3 Things I’ve Learned from Teaching Online Trainings

In September, it will be 12 years since I taught my first psychology class, as a teaching assistant at a French university. Since then I have had the opportunity to teach at five different universities. I’ve facilitated clinical trainings in North and South America, Australia, and Europe to professionals and students from psychology, medicine, social work, and education. Over the years, my excitement to spread ideas and shape skills has continuously grown. You know the saying “knowledge is power”? Well, I love to empower my fellow learners by sharing the bits of knowledge I’m humbly trying to develop for myself.

One of the things that have been most enriching in my more recent experience as a trainer has been to facilitate online clinical trainings on PracticeGround. While the most typical format for clinical trainings is the on-site two-day workshop, online trainings offer the possibility of spreading the training over several weeks or months because participants don’t need to be in the same place as the trainer. For the same reason, participants in the same group can come from literally all over the world, and have the opportunity to exchange ideas on a variety of topics and learn from each other while applying the training material in their daily work.

Facilitating on-line trainings has also been a challenging experience for me, because with such a format, a lot of my blind spots got suddenly uncovered for the first time. Thanks to the supportive members of our Learning Community, I was able to grow from these challenges, and I believe my trainings have improved and better satisfy the needs of people who attend them.

Here are 3 things I have learned from teaching online and that have influenced the way I now facilitate my trainings.

1- Trainees Need Time to Learn

Because the sessions are spread out, I have the time to listen to the participants’ feedback and can adjust the didactics, examples, exercises, and the schedule to the trainees needs. It’s also really nice to be able to respond to trainees needs before it’s too late. In addition, questions that usually don’t come up during on site training do come up online because we have time to discuss points that are only quickly presented in 2-day workshops. In online trainings, participants have the opportunity to understand and apply what they learn in depth.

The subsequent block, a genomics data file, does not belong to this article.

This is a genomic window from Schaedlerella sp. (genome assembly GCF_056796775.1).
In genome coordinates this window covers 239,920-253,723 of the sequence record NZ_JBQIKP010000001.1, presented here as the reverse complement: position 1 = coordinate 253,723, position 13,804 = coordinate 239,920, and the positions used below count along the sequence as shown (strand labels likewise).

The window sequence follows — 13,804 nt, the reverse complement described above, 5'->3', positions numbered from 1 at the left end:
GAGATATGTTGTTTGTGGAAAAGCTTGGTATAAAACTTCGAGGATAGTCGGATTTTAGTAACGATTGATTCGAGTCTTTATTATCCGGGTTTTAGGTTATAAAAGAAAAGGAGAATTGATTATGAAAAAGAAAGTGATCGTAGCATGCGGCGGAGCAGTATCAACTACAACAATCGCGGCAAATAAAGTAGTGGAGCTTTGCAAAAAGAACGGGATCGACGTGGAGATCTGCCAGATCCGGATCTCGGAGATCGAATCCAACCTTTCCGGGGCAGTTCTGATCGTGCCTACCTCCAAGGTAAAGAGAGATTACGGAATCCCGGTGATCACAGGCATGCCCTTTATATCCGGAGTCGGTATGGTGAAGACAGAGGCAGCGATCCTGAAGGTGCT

I also found that when I have the time to get to know trainees over a long period of time, I am better able to give them the kind of feedback that will motivate them to keep learning. Some need more concrete examples, some need to practice first, and others need to think through the concepts before watching a demonstration. The time we have gives us the flexibility to personalize the training.

2- Trainees Need to Practice Skills in Real Life

In online trainings, participants can do more than understand the material and practice in role plays. They can apply techniques in real conditions in their daily practice, then come back and tell the group what worked and what didn’t work.

By doing this, the specifics of each situation and culture begin to appear and the trainer can help participants adapt the material to these different situations. Flexibility is better learned through multiple exemplar training; when we have more time and the training is divided in smaller chunks, trainees have more opportunities to test their skills in a variety of situations.

As trainees share their experience in applying new skills in their daily practice, they can also get help on points they are stuck in now. Instead of learning material they might use later, they bring up issues they are facing at the moment and they get immediate support.

Learning from the trainee’s experience applying skills in real situations is also an opportunity for me as a trainer to be more aware of what doesn’t work in my approach. It’s often hard to admit limitations in my work, but from this increased awareness, and often with the help of the trainees themselves, new ways of conceptualizing problems and new techniques can emerge. Everybody grows from this experience.

3- Trainees Also Learn from Each Other

On PracticeGround, our trainings don’t just allow participants to take a course. They allow them to join a community. People connect with each other through a discussion forum that can be used throughout the training. Participants have more opportunities to ask questions, make comments, share resources and perspectives, and they can help other participants make progress when there is an area they already master well. You may have heard that the best way to learn something is to teach it. I’ve often seen trainees becoming really great experts as they explained something to other participants.

Having the time to listen to trainees’ perspectives is also humbling for me as a trainer, as I have the opportunity to get in touch with a diversity of backgrounds and cultures.

Learning in a community also helps trainees to get support from others when they feel like they’ve fallen behind. In a year long training, we know there will be times when we don’t have time to interact. Sometimes only a few trainees take part in a discussion, but the others can follow these exchanges, and still learn at their own pace. The door is always open, and there’s always something to learn, even if you’ve been away for a while.

For me, my dedication to helping colleagues learn and my skills to do so have been greatly strengthened by investing my energies in a community of learners over time. I’m can’t wait to go back to school in September!

—Matthieu Villatte, PhD